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Vietnam’s cloud computing potential

Businessman drawing a Cloud Computing diagram on the new computer interface

According to Viettel IDC, the Vietnamese cloud computing market is worth around US$133 million and is expected to grow to $500 million by 2025.

A recent survey shows that 56% of Vietnamese enterprises are already using cloud management platforms. Responses indicate that Vietnamese enterprises plan to increase expenditure on hybrid cloud services from the current 41% to 43% by 2023.

Such figures strongly suggest that the country’s nascent cloud computing market is growing rapidly. In fact, figures from the Ministry of Information and Communications show that the market has been growing at 30 % on average in recent years, while the growth rate reached 40% in 2020 – due to the COVID-19 pandemic.

A number of developments have contributed to this growth led by a surge in segments such as infrastructure as a service (IaaS) and software as a service (SaaS) and the growing number of small and medium-sized enterprises. Drivers like enterprise mobility and huge demand for data storage are also expected to drive the market.

According to Lê Hồng Minh, the general director of VNG, each Vietnamese now creates 1.7 gigabytes of data every single day. With this kind of volume, data can be a precious resource and exploitation of it would be key to the country’s socio-economic development. The challenges for the country and businesses revolve around how to derive actionable insights while retaining people’s confidence that personal data is being respected and protected.

2020 was nominated by the government as the year for starting the national digital transformation programme and has been pursued vigorously. This has had a significant positive impact on digital government, digital economy and digital society. The transformation is fairly comprehensive, rapidly accelerated by the pandemic. As in other countries, CVOID-19 measures necessitated deploying digital platforms for learning, health, remote working and video conferencing in addition to commerce and entertainment. Consequently, the need for cloud storage and cloud-based application soared.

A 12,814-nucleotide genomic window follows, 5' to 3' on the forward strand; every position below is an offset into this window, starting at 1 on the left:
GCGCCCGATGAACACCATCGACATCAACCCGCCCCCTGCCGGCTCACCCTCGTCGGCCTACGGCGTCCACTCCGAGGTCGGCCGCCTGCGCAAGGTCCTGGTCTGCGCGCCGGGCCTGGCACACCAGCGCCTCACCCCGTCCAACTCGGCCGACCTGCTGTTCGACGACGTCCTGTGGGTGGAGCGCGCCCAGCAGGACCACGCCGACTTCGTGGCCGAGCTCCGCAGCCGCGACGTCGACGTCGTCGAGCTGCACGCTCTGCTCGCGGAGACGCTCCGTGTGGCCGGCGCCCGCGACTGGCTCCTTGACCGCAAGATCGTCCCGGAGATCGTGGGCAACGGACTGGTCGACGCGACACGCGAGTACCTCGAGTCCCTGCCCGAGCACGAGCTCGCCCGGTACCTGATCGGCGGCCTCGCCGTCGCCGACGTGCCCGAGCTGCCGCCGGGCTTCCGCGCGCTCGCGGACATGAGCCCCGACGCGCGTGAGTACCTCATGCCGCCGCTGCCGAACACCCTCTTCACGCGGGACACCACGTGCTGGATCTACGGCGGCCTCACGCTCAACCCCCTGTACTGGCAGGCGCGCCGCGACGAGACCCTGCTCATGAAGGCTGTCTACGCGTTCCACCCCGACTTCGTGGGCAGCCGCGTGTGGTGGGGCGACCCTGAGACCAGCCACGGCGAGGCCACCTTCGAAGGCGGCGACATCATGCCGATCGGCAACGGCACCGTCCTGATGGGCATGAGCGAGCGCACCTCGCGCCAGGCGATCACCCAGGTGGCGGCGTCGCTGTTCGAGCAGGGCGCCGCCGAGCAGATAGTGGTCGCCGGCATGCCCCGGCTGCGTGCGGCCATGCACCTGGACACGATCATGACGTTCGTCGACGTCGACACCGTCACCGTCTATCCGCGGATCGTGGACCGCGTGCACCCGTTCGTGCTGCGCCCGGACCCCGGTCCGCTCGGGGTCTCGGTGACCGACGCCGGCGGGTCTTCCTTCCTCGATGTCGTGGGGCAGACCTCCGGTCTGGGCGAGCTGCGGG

The demand was so massive it was thoughts that domestic cloud service providers would find it difficult to compete with foreign companies ahead of the curve in terms of technology, infrastructure, experience and resources. Pre-2020 local companies contributed about 20% of the cloud service market share. With the establishment of the Vietnam Cloud Computing and Data Centre Club end 2019 and similar developments, there has been a burgeoning of homegrown cloud service providers. The country has 27 date centres with 270,000 servers operated by 11 domestic companies who provide services at fairly affordable prices.

The foundation of digital transformation is data and data connectivity, and so data management and sharing mechanisms and regulations are of great importance. To encourage the sector, the government has already invested in infrastructure and national policies. They have adopted strategies that boost businesses’ digital transformation and increase cloud capacity. None the less, it necessary to continue to improve the legal framework that would foster investment in digital infrastructure and services, support start-ups and encourage innovation and technology to increase preparedness to usher in a digital technology era.

OpenGov Asia has regularly been reporting on the nation’s digital ambitions and progress.

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